One of the fundamental concepts of mathematical analysis is that of limit, and in the case of a function it is to calculate the limit when the nearby points approach a fixed point, which may or may not be in the domain of the function, this point is called accumulation point.

## Summary

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- 1 Definition
- 2 Other considerations
- 3 References
- 4 Bibliographic sources

## Definition

A point a of S is called the **point of accumulation** of the set L, part of S, when in every neighborhood of a there is an infinite number of points of L. ^{[1]}

Examples

- Let be the open interval L = (m, n); S = set of all real numbers. The element m, real number, is the point of accumulation of L, since in the neighborhood (m-ε; m + ε) there are infinity of points of L.
- Let the set L of positive rational numbers x be such that x
^{2}<3 the number 3^{5}is the point of accumulation, since there are infinite positive rational numbers, the square of which is less than the square root of 3. - Let L be the set of points x = 2-1 / n, where n is a positive integer, the rational number 2 is the point of accumulation of L.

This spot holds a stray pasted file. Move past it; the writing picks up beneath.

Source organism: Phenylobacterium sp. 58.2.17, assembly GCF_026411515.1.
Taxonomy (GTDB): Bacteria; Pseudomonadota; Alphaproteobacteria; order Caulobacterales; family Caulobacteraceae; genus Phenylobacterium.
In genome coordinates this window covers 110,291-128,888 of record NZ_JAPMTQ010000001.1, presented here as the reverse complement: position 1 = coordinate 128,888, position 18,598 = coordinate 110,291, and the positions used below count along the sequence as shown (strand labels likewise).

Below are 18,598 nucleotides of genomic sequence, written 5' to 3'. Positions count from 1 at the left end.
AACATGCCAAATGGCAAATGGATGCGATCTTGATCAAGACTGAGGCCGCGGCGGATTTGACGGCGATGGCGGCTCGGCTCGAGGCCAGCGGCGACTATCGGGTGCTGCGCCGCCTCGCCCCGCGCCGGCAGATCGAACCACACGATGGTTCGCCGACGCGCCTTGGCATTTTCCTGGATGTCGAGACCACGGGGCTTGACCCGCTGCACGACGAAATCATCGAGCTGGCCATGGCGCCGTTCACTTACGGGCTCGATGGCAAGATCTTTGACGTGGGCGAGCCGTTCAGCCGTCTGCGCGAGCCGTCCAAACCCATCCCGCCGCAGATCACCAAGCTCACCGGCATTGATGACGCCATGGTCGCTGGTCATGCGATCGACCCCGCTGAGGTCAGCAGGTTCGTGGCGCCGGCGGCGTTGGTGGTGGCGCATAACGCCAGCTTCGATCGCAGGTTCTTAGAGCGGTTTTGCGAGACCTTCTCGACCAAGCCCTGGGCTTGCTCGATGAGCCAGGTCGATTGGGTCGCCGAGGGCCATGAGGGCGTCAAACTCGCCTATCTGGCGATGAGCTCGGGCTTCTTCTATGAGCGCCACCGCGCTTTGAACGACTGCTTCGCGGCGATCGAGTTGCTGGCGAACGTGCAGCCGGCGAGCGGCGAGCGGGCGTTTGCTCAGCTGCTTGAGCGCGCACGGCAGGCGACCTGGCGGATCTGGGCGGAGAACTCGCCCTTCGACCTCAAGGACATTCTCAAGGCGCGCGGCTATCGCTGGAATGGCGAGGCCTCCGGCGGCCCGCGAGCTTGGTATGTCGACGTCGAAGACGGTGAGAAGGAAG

An accumulation point may or may not belong to the given set. In the examples above, none of the accumulation points is in the case as a whole.

In the case of the open interval (m, n) any point of it is accumulation point.

## Other considerations

Isolated point

given the point h of L, this is an isolated point, if it is in L, also in a certain neighborhood there is no other point of L.

Let the set L = (2,9) \ (4,7) ∪ {6}, let be an isolated point of L.

Derived set

Given the set L, the set of all its accumulation points is called *the derived set* .

Adherence

The set L and all its accumulation points is called the adherence of L, which is denoted Adh L.

The adherence of the open interval (m; n) is the closed interval [m, n]

The set F, part of S, is called the closed set if F is equal to its adherence ^{[2]}

Set A, part of S, is called open if its complement S \ A is closed

In analysis, the limit of a function is calculated at an accumulation point of the domain. The limit of f (x) = ln x can be calculated at point 0, which is not in the domain or definition field, but it is the accumulation point of the domain.